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Dismissal of protective order was unwarranted following email violation

In Richardson v. Rupper, the Court of Appeals of Utah upheld a trial court's decision denying a husband's request to dismiss a protective order. The appeals court determined that the conditions for removal of the protective order were violated as a result of an email sent by the husband to his wife.

Background and procedural history

The parties were married in 1993 and had one child together. The wife initiated divorce proceedings and asked the court to issue a protective order. In 2003, the court issued a protective order granting custody of the parties' child to the wife and further stating that the husband was prohibited from directly or indirectly communicating with the wife, "except as provided for in the Divorce Action."

In 2005, the trial court issued a modified protective order that restricted communications between the parents to matters relating to scheduling and exercising visitation.

In 2009, the parties entered into a stipulation to resolve the remaining disputed issues in their pending divorce case. The parties agreed that communications between one another would be conducted only through email or phone calls, and that the communications would be "civil" and restricted to matters concerning their minor child. The stipulation further provided that the protective order would be dismissed on January 1, 2011, provided that no violations of the protective order had occurred between June 18, 2009, and January 1, 2011.

On June 8, 2010, the husband sent an email to the wife, stating: "You have used the [protective order] as a legal weapon for money, power, and control.... [T]his thing broke down over communications and it is impacting all of us.... Drop it."

A final decree of divorce was subsequently issued in December, 2010.

The husband subsequently filed a motion asking the court to dismiss the protective order. The trial court denied the request on the basis that the parties' communications were governed by the 2009 stipulation and not the 2003 court order. The trial court determined that the stipulation took immediate effect and was binding upon both parties as a contract, even though the stipulation was not approved and signed as part of the final divorce decree until December 2010. The trial court also determined that a dismissal of the protective order was not warranted because the husband's June 2010 email to the wife violated the protective order by discussing matters unrelated to the child.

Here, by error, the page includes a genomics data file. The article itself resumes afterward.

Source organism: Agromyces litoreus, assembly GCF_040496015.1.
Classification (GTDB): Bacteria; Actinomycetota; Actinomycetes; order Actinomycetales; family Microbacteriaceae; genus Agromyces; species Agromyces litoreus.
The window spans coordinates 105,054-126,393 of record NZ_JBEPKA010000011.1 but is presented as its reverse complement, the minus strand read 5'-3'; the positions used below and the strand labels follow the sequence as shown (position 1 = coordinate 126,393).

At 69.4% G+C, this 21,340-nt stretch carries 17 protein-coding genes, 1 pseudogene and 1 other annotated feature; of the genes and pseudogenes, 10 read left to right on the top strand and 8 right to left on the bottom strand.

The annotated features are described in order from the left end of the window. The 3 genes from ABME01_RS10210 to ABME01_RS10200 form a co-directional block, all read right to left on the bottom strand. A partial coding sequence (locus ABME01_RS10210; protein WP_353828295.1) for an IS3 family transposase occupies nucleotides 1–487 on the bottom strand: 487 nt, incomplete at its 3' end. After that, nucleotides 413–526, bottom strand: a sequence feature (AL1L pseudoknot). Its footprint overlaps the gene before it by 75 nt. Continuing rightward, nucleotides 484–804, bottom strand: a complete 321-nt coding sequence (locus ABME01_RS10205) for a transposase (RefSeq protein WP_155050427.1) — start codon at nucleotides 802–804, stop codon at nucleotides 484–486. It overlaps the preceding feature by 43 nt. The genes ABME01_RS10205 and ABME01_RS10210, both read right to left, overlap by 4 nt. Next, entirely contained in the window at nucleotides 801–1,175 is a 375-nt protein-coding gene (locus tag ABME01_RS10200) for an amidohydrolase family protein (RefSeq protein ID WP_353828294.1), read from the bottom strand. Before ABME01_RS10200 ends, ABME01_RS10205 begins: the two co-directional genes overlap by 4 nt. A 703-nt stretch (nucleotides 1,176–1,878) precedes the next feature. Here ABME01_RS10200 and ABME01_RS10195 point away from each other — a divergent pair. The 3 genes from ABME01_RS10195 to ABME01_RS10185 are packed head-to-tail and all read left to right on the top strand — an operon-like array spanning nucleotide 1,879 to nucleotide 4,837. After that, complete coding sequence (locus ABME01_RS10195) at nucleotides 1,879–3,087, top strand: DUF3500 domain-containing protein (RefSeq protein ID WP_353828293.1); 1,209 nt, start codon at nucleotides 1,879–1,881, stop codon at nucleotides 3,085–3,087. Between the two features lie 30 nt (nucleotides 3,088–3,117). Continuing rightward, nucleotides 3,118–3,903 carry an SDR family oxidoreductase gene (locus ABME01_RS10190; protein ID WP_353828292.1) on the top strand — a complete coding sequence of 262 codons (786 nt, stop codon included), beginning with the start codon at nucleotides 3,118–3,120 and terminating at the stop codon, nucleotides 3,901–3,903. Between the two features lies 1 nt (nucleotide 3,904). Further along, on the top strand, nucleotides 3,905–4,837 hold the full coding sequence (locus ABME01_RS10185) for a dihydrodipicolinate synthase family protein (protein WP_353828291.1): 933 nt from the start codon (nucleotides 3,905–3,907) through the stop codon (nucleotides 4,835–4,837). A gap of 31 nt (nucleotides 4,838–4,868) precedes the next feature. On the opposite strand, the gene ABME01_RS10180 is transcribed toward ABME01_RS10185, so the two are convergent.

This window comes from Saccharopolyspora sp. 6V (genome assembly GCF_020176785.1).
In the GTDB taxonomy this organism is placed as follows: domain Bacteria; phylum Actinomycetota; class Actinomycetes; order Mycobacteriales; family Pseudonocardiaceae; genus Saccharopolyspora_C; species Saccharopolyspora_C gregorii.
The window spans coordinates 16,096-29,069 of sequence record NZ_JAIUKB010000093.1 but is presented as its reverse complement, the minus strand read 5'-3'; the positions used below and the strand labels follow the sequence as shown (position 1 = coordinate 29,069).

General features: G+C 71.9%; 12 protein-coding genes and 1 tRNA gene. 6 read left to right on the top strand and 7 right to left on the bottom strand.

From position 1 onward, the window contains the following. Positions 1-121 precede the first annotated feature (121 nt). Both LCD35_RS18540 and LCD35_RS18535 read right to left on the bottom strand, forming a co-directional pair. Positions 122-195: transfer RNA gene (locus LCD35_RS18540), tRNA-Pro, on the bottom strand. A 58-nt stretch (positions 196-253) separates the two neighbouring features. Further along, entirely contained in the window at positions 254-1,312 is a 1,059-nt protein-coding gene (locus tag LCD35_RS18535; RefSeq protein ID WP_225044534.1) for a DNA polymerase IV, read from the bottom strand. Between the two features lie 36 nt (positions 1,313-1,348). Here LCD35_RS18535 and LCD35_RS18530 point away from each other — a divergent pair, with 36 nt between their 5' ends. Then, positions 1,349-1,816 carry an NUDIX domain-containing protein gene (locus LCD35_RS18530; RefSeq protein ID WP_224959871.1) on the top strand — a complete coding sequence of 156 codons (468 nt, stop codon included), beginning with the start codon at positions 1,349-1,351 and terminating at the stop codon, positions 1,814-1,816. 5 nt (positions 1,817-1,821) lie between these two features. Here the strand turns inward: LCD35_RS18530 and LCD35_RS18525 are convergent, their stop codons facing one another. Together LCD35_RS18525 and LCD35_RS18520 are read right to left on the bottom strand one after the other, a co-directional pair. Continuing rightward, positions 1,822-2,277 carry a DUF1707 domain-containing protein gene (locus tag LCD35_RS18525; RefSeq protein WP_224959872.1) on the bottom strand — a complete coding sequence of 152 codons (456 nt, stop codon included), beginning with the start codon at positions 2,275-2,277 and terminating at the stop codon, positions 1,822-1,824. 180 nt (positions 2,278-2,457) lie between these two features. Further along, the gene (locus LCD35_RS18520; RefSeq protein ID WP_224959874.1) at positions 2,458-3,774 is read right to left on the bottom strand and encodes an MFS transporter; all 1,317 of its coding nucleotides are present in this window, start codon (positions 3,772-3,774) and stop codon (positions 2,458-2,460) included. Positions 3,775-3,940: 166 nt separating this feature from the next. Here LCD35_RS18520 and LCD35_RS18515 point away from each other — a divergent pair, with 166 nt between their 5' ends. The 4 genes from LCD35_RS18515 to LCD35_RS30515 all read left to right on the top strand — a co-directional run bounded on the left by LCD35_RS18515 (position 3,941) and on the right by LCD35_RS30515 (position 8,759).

The husband filed an appeal of the ruling in the Court of Appeals.

The ruling by the Court of Appeals

The Court of Appeals upheld the trial court's decision. When the parties signed the 2009 stipulation, it was immediately binding upon both parties as a contract, even before it was entered into the record as part of the trial court's final divorce decree. A stipulation is a contract and the parties are bound by their promises unless they have been released from the agreement by the court. The parties' stipulation provided that dismissal of the protective order was expressly conditioned on each party's compliance with the protective order. The husband's email violated the terms of the parties' stipulation by discussing matters that were not within the scope of a permitted communication. His demand that his wife drop the protective order was unconnected to matters relating to the minor child.

Contact an attorney

Individuals facing issues relating to divorce, child custody or other domestic relations matters are urged to consult with a competent attorney, experienced in family law matters, to ensure the protection of their legal rights.

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